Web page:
The Best Calcium Sources for Tortoises

If you have a pet tortoise, you have to make sure it gets enough calcium. But which source of calcium is best suited to tortoises and why?

Calcium carbonate powder is considered the best calcium supplement, and it’s also the most common one. This is because calcium carbonate has the highest calcium concentration by weight (40%). In addition, it is safe, and versatile in terms of how it can be added to the tortoise diet.

But of course, calcium carbonate isn’t the only calcium source available for tortoises, other sources do have their merits. So let’s take a look in more detail at what you can use to give your tortoise sufficient calcium supplementation.

What Calcium Sources are Available for Tortoises?

  • Calcium Carbonate Powder

As mentioned above, calcium carbonate is the supplement with the highest concentration of calcium by weight (40%), making it one of the most used calcium sources. It’s a routinely used supplement thanks to its effectiveness and safety.

Whereas other calcium preparations like dolomite or bone meal contain contaminants like mercury, aluminum, lead, arsenic, and cadmium; calcium carbonate powder is safe to use, thanks to its purity.

Commercial calcium preparations are usually tested to ensure the heavy metal content in them is minimal, as these pose an unnecessary risk, despite arguably being found in naturally occurring sources of calcium.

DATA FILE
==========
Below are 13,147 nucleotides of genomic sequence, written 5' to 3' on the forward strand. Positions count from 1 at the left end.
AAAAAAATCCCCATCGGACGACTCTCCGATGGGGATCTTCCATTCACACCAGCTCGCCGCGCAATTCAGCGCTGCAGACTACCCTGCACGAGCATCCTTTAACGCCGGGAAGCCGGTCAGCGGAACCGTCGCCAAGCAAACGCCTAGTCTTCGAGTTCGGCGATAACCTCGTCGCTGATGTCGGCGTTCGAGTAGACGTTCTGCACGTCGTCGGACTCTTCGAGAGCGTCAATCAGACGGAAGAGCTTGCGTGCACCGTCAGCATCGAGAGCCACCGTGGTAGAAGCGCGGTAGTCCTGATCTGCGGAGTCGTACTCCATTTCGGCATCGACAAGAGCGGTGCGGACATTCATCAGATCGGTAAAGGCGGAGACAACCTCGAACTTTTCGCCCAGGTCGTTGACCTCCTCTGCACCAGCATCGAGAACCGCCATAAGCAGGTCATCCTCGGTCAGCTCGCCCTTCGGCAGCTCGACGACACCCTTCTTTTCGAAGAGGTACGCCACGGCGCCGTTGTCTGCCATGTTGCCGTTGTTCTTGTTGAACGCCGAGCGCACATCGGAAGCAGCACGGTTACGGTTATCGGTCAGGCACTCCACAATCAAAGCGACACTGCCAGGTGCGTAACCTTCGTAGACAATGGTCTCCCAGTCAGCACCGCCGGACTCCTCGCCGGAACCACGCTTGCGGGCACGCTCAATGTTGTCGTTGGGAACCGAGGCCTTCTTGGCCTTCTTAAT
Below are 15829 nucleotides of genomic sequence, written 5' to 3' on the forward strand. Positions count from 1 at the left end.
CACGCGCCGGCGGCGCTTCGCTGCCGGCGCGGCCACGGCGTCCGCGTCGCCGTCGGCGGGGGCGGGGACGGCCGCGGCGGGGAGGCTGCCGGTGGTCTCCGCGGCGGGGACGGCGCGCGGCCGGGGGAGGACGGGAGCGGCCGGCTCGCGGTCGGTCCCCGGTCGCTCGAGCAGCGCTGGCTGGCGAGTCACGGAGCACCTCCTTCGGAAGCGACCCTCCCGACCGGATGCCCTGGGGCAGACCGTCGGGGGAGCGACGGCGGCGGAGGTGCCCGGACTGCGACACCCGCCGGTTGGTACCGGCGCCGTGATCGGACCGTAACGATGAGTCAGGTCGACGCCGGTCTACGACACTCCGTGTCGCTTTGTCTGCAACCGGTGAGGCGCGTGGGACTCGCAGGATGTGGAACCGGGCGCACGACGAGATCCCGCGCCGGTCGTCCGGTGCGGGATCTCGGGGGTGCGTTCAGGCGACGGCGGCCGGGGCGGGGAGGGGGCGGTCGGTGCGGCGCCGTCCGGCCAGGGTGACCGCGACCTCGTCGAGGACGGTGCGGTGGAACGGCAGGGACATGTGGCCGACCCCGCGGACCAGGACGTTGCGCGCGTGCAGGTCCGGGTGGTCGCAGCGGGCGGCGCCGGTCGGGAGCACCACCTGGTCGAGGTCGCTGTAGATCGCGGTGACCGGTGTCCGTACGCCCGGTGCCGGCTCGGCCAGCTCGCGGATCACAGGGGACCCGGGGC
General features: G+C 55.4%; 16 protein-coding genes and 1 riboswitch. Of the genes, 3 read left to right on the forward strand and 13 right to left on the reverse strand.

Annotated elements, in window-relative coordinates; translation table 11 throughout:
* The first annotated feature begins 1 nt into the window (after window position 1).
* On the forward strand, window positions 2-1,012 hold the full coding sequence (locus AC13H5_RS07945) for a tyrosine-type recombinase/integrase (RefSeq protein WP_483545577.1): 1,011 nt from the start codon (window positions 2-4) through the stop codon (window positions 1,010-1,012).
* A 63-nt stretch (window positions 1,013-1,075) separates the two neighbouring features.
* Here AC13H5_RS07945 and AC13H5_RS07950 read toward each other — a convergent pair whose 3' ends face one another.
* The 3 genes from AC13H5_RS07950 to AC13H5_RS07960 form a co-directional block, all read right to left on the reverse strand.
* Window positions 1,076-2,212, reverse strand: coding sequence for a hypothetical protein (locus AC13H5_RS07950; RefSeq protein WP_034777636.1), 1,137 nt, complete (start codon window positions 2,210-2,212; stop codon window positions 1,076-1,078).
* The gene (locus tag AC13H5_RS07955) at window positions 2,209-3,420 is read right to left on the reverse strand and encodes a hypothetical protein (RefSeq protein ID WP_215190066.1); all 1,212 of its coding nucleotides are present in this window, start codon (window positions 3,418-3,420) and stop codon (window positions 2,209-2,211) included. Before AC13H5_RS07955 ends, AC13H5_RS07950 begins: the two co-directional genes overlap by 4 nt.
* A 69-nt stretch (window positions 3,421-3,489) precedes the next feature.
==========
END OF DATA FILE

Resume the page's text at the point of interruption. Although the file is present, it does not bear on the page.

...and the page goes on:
Calcium carbonate has a much higher concentration of calcium (40%) compared to the alternative compounds calcium citrate and calcium phosphate, which have 21% and 8% calcium by weight respectively.

The major disadvantage of calcium carbonate is that it’s not that easily absorbed by a tortoise’s digestive system. In this regard calcium citrate is superior.

  • Tortoise Block

Another calcium supplement often found in pet shops is known as “tortoise block”. Such blocks are designed to be ‘nibbled’ on, and contain a combination of calcium carbonate and calcium sulfate hemihydrate. Usually, this takes the form of 50% Plaster of Paris, in combination with 50% calcium carbonate.

These supplements are good in the sense that they are readily available when a calcium supplement is needed. However, there is almost no useable calcium in Plaster of Paris, and indeed this is only really present as a ‘cement’ to give the block its solid form.

Therefore, we don’t really recommend using tortoise block because of the relative low concentration of calcium carbonate weight-for-weight. And even then, an even smaller amount will actually be usable by the the tortoise’s digestive system.

Compared to the safety of calcium carbonate powder, tortoise blocks are not the safest. They may contain heavy metal contaminates or gypsum, neither of which are lauded for their nutritional benefits!

I would also argue that the other components often thrown into tortoise block in the from of extracts of various plants, such as opuntia (prickly pear), aren’t really a selling point. These plants should form a good portion of the tortoise’s diet in their own right, rather than just a gimmicky addition to a supplement.

  • Cuttlebone

Cuttlefish Bone (Cuttlebone) is another calcium source that’s very easy to find. You can find it in pet shops, most commonly sold for birds. Cuttlebone contains calcium carbonate, calcium phosphate, magnesium salts, sodium chloride, and some micro-trace elements.